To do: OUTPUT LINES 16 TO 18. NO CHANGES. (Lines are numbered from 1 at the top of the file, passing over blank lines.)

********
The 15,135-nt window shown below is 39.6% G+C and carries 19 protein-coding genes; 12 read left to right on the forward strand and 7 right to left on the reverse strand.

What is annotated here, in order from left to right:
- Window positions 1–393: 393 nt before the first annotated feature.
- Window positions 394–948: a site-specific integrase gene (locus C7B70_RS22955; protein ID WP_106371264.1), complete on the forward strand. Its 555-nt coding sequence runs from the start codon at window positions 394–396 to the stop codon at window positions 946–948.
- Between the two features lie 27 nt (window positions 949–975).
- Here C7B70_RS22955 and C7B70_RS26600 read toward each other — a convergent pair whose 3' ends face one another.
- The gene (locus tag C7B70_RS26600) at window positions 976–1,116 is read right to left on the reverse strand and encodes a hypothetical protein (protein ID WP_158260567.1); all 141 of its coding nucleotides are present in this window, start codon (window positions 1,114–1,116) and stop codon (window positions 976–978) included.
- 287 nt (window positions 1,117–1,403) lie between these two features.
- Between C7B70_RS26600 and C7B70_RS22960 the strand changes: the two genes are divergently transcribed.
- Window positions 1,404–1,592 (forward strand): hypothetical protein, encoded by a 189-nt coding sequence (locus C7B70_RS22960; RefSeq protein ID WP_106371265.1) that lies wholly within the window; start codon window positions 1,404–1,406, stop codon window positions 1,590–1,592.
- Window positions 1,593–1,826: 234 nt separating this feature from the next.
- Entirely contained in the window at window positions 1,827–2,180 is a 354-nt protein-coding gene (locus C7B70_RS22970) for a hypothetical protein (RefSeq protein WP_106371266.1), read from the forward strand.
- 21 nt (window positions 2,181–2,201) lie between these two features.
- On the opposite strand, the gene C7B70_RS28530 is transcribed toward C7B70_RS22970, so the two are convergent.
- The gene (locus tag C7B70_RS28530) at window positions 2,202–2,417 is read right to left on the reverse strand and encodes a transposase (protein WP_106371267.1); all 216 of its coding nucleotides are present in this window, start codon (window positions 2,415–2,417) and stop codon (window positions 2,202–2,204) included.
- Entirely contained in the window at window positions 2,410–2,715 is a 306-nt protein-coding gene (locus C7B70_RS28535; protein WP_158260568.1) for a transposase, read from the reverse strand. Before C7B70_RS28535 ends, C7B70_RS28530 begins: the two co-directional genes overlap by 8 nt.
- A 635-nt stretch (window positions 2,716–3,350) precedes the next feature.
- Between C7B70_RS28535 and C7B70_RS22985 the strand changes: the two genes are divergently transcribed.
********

- Entirely contained in the window at window positions 2,410–2,715 is a 306-nt protein-coding gene (locus C7B70_RS28535; protein WP_158260568.1) for a transposase, read from the reverse strand. Before C7B70_RS28535 ends, C7B70_RS28530 begins: the two co-directional genes overlap by 8 nt.
- A 635-nt stretch (window positions 2,716–3,350) precedes the next feature.
- Between C7B70_RS28535 and C7B70_RS22985 the strand changes: the two genes are divergently transcribed.